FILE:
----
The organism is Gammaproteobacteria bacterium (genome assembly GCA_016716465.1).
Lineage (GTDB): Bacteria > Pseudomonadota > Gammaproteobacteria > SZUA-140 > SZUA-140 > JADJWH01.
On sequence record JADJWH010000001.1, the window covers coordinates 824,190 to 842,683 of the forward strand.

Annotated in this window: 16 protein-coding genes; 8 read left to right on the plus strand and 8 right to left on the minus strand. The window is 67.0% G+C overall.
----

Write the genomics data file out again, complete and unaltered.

The organism is Gammaproteobacteria bacterium (genome assembly GCA_016716465.1).
Lineage (GTDB): Bacteria > Pseudomonadota > Gammaproteobacteria > SZUA-140 > SZUA-140 > JADJWH01.
On sequence record JADJWH010000001.1, the window covers coordinates 824,190 to 842,683 of the forward strand.

Annotated in this window: 16 protein-coding genes; 8 read left to right on the plus strand and 8 right to left on the minus strand. The window is 67.0% G+C overall.